Sir, We read with great interest the manuscript ‘Effects of isoniazid resistance on TB treatment outcomes under programmatic conditions in a high-TB and -HIV setting: a prospective multicentre study’, by Nagu et al.,1 recently published in the Journal of Antimicrobial Chemotherapy. This Tanzanian study showed that initial resistance to isoniazid is associated with unfavourable programmatic treatment outcomes in patients on first-line TB treatment. Twenty-three (2.7%) out of 863 new TB cases with an available drug susceptibility testing (DST) result were diagnosed with isoniazid-resistant/rifampicin-susceptible TB. Of 23 patients with isoniazid-resistant/rifampicin-susceptible TB, 3 died, 1 failed treatment and 1 was lost to follow-up. The authors concluded ‘early laboratory detection of isoniazid resistance is important for commencing appropriate TB therapy’.1 As a way of considering the policy implications, in terms of a benefit–cost assessment of systematic DST prior to starting first-line TB treatment in new cases, we calculated the number that need to be tested to diagnose one patient with isoniazid-resistant/rifampicin-susceptible TB and the number of patients with isoniazid-resistant/rifampicin-susceptible TB that need to be treated with a strengthened regimen to avert one unfavourable outcome, assuming that a strengthened regimen would be equally effective for isoniazid-resistant/rifampicin-susceptible TB and isoniazid-susceptible/rifampicin-susceptible TB. Moreover, we discuss limitations that hamper the interpretation of mortality amongst patients with isoniazid-resistant/rifampicin-susceptible TB. In the study by Nagu et al.,1 data were not available for many cases investigated, which illustrates well the challenges TB programmes are confronted with. Of 1735 new TB cases, about half (n = 872, 50.3%) had either no result for culture or no result of DST and 23 had isoniazid-resistant/rifampicin-susceptible TB.1 The proportion of unsuccessfully treated patients with isoniazid-resistant/rifampicin-susceptible TB and isoniazid-susceptible/rifampicin-susceptible TB was 21.7% and 7.0%, respectively, a difference of 14.7%.1 Thus, the number that need to be treated with another regimen appropriate for isoniazid-resistant/rifampicin-susceptible TB to avoid one unfavourable outcome is 7 (100/14.7). In Tanzania, with ∼62 000 new TB cases per year,2 and a low isoniazid resistance prevalence of 2.7%, the number that need to be tested to find one case of isoniazid-resistant/rifampicin-susceptible TB is 38 (863/23). Or 268 new TB cases should be tested to avoid one unfavourable outcome. Or, in other words, if DST is performed successfully in all 62 000 patients, 231 unfavourable outcomes can be avoided (0.4%), if patients with isoniazid-resistant/rifampicin-susceptible TB are subsequently treated with a strengthened regimen. The gain seems to us limited in view of the technological and logistical hurdles to overcome. However, this rough estimate of benefit and cost may be quite uncertain, due to some important limitations of the study. Presented numbers are small, especially in the group with isoniazid-resistant TB. Thus, findings might have been affected by chance. Moreover, bacteriologically defined treatment outcomes (i.e. cure versus failure) may be the best measure of the effectiveness of TB treatment regimens in achieving relapse-free cure, especially because all were smear-positive at the start. In the study by Nagu et al.,1 the proportion of bacteriological unfavourable outcomes in patients with isoniazid-susceptible/rifampicin-susceptible TB and isoniazid-resistant/rifampicin-susceptible TB was 1.1% and 4.3%, respectively, with only one isoniazid-resistant against nine isoniazid-susceptible failures. Moreover, relapses were not reported. While mortality, the main unfavourable outcome (13% of patients with isoniazid-resistant/rifampicin-susceptible TB, but only three cases), may not have been due to ineffective TB treatment with rifampicin still active, it may have been due to other causes, such as HIV infection. An alternative cause would be undetected resistance to rifampicin, which is not as rare as often assumed.3 Only five patients (0.6% of 863 cases with a DST result) had rifampicin resistance (either isoniazid-susceptible/rifampicin-resistant TB or isoniazid-resistant/rifampicin-resistant TB),1 considerably lower than the 1.3% rifampicin-resistant TB prevalence among new cases reported as the national average, which was probably still an underestimate considering the 50% sensitivity for rifampicin resistance among new cases found by rechecking.4 Therefore, accurate diagnosis of rifampicin-resistant TB is a priority to prevent MDR-TB cases from being treated with a first-line regimen. Moreover, it is not yet clear how to operationalize the early laboratory detection of isoniazid resistance into a programme for commencing appropriate TB therapy. The effectiveness in terms of improving programmatic and bacteriological treatment outcomes will depend on a number of factors, including: (i) the availability of DST methods in the programme; (ii) the turnaround time of DST; (iii) the effect of delayed treatment initiation on dropouts and patient outcomes; (iv) the effectiveness of an alternative treatment for patients with isoniazid-resistant/rifampicin-susceptible TB; and (v) the limitations of DST methods, which are far from 100% accurate. Moreover, programmes will have to divert resources to prioritize the implementation of this target. Nevertheless, the WHO has a target of implementing DST in all newly diagnosed cases by 2025.5 Programmes will soon have to systematically screen all newly diagnosed TB cases for resistance to rifampicin.2 A similar recommendation is expected for isoniazid, together with a strengthened regimen for isoniazid-resistant TB. In most resource-poor countries this will be very hard to implement correctly, i.e. without excessively delaying the start of TB treatment. Moreover, accurate exclusion of rifampicin-resistant TB by rapid molecular testing—and not slower culture-based DST—will be the first and more efficient step towards improving treatment outcomes with the standard first-line regimen. Transparency declarations None to declare. Author contributions T. D. and A. V. D. wrote the first draft. All authors contributed to the subsequent draft and approved the final version. References 1 Nagu TJ, Aboud S, Matee MI et al. Effects of isoniazid resistance on TB treatment outcomes under programmatic conditions in a high-TB and -HIV setting: a prospective multicentre study. J Antimicrob Chemother 2017; 72: 876– 81. Google Scholar PubMed 2 WHO. Global Tuberculosis Report 2016 . Geneva, Switzerland: WHO Press, 2016. http://apps.who.int/medicinedocs/en/d/Js23098en/. 3 Van Deun A, Aung KJM, Bola V et al. Rifampin drug resistance tests for tuberculosis: challenging the gold standard. J Clin Microbiol 2013; 51: 2633– 40. Google Scholar CrossRef Search ADS PubMed 4 Chonde TM, Basra D, Mfinanga SGM et al. National anti-tuberculosis drug resistance study in Tanzania. Int J Tuberc Lung Dis 2010; 14: 967– 72. Google Scholar PubMed 5 WHO. Implementing The End TB Strategy: The Essentials . Geneva, Switzerland: WHO Press, 2015. http://www.who.int/tb/publications/2015/end_tb_essential.pdf? ua=1. © The Author(s) 2017. Published by Oxford University Press on behalf of the British Society for Antimicrobial Chemotherapy. All rights reserved. For Permissions, please email: firstname.lastname@example.org. This article is published and distributed under the terms of the Oxford University Press, Standard Journals Publication Model (https://academic.oup.com/journals/pages/about_us/legal/notices)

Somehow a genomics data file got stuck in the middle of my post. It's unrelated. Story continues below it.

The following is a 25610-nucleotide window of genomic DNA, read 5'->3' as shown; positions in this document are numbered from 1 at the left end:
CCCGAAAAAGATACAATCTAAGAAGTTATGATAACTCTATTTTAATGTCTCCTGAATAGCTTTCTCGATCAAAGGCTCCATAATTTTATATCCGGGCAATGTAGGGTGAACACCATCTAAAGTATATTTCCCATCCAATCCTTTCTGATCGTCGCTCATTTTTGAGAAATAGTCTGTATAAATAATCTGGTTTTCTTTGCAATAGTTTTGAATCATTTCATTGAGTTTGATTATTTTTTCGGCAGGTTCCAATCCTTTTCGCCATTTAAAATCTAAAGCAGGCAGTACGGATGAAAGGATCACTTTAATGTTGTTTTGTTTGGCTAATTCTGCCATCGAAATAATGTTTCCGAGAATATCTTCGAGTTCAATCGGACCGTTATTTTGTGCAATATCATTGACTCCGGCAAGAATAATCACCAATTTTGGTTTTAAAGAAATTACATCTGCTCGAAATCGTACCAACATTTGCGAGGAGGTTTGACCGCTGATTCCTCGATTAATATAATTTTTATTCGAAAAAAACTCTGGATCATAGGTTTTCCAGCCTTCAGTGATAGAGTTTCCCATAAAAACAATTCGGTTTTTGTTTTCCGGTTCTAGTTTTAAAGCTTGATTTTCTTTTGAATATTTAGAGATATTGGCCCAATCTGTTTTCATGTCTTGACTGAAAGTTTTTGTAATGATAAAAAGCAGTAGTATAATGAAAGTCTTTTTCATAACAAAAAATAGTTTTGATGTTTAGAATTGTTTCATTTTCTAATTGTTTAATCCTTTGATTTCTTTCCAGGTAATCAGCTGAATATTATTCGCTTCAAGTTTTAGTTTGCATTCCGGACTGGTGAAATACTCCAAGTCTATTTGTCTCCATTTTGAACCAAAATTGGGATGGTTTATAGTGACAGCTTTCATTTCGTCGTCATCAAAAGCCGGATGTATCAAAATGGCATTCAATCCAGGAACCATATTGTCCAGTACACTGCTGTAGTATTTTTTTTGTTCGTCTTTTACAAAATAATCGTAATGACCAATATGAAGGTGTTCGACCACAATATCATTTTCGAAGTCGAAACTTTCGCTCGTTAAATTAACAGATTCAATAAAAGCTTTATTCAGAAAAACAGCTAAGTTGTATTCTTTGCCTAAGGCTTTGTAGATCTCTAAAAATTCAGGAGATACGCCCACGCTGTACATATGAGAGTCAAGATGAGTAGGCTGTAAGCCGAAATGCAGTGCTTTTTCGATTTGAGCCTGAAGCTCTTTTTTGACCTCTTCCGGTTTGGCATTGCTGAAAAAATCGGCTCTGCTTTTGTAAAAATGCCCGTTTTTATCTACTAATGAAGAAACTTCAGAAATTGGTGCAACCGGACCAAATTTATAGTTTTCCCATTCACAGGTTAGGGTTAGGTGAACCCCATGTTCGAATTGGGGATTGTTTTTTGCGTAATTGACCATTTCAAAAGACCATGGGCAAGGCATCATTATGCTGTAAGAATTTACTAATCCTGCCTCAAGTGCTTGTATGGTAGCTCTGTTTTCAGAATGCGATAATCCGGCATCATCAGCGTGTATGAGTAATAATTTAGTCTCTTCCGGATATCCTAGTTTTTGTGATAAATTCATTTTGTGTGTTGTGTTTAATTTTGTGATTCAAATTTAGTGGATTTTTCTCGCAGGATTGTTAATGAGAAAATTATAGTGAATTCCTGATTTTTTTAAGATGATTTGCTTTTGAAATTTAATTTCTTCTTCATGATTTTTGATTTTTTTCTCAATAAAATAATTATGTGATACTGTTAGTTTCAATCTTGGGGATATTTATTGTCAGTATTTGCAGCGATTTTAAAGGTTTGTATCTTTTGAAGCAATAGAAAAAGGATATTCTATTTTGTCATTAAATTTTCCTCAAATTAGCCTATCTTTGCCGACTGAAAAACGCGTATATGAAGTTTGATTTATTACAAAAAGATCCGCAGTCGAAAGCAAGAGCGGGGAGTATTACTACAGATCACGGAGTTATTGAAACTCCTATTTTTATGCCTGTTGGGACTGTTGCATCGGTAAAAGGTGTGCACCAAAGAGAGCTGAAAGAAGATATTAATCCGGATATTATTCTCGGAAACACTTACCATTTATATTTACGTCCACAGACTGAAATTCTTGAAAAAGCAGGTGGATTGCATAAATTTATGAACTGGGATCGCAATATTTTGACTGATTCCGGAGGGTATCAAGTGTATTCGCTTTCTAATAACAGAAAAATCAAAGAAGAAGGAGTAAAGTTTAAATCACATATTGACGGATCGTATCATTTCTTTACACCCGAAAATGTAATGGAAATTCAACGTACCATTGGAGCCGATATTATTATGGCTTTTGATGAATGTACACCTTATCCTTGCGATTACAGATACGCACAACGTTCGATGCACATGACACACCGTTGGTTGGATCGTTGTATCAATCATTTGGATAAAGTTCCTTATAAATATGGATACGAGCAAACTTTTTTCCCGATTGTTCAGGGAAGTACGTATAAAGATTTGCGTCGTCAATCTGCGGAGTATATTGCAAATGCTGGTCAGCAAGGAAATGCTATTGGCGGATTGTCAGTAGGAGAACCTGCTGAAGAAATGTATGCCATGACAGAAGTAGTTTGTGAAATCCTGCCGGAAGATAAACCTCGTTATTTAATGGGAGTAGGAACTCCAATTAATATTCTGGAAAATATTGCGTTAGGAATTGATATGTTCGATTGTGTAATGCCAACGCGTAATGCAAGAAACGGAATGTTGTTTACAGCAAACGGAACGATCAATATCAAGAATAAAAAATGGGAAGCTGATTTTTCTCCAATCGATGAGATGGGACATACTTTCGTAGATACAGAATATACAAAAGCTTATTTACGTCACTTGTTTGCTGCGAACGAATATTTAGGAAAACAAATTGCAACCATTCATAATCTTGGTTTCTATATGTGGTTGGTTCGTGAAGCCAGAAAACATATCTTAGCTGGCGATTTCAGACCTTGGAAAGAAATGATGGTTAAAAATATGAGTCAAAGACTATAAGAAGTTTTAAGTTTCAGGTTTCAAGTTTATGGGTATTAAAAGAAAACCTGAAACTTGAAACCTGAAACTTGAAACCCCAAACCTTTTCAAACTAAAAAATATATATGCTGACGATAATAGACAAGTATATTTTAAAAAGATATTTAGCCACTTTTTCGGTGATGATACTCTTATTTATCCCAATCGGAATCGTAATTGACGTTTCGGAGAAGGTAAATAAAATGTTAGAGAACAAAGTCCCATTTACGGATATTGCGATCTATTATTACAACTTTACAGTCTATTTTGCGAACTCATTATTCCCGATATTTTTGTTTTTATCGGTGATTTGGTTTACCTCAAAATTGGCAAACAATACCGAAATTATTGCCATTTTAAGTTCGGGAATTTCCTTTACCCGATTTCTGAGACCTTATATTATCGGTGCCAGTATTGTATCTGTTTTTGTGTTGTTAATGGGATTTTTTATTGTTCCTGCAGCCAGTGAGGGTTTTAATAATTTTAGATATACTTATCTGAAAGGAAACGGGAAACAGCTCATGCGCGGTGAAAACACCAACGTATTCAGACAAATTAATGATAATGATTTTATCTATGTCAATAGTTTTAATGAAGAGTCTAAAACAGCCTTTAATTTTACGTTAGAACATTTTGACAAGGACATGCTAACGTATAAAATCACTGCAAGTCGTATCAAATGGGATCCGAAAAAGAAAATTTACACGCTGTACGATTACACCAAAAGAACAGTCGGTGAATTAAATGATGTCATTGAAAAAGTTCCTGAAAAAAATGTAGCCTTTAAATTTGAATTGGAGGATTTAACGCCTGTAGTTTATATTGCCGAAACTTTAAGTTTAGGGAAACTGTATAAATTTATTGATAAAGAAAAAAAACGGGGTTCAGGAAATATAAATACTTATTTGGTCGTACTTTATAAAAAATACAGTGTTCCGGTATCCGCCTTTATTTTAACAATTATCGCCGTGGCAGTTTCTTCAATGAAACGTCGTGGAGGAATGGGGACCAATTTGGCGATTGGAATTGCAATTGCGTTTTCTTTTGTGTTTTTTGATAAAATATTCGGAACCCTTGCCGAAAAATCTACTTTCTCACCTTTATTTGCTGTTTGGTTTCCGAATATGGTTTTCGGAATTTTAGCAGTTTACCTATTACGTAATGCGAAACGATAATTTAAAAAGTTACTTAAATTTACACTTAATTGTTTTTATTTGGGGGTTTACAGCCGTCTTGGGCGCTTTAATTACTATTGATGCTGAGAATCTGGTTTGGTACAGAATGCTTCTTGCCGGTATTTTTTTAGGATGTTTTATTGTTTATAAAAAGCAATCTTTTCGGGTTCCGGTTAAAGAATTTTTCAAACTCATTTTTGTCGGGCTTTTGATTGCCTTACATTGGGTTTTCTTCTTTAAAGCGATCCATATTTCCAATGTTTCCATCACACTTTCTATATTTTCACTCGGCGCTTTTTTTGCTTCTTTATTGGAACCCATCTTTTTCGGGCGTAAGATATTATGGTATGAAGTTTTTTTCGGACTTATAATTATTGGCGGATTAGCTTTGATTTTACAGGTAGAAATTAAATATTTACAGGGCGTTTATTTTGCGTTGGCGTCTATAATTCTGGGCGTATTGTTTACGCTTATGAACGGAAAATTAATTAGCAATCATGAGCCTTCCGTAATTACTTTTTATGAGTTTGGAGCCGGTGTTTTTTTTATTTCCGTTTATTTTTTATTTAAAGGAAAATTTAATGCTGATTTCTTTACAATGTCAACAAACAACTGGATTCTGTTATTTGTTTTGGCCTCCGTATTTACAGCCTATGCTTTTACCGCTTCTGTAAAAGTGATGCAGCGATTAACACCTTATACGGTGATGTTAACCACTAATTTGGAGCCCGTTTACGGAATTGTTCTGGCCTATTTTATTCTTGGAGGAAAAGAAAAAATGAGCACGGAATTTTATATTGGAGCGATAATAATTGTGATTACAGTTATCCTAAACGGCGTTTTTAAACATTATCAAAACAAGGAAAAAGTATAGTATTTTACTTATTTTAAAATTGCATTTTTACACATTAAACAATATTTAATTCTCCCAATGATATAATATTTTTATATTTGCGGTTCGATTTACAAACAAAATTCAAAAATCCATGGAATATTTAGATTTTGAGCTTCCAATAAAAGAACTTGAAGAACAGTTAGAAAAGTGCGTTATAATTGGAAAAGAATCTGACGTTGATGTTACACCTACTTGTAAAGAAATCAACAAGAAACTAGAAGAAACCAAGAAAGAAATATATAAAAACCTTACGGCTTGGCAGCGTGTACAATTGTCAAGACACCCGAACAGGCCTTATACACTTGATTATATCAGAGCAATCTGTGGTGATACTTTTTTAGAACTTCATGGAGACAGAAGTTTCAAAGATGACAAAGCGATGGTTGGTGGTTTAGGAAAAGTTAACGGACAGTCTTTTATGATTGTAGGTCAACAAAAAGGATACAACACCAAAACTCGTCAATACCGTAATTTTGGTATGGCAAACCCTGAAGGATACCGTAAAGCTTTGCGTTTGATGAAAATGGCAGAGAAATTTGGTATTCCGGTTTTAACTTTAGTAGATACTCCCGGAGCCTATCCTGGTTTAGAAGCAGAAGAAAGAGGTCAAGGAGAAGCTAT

Journal of Antimicrobial Chemotherapy – Oxford University Press
Published: Dec 25, 2017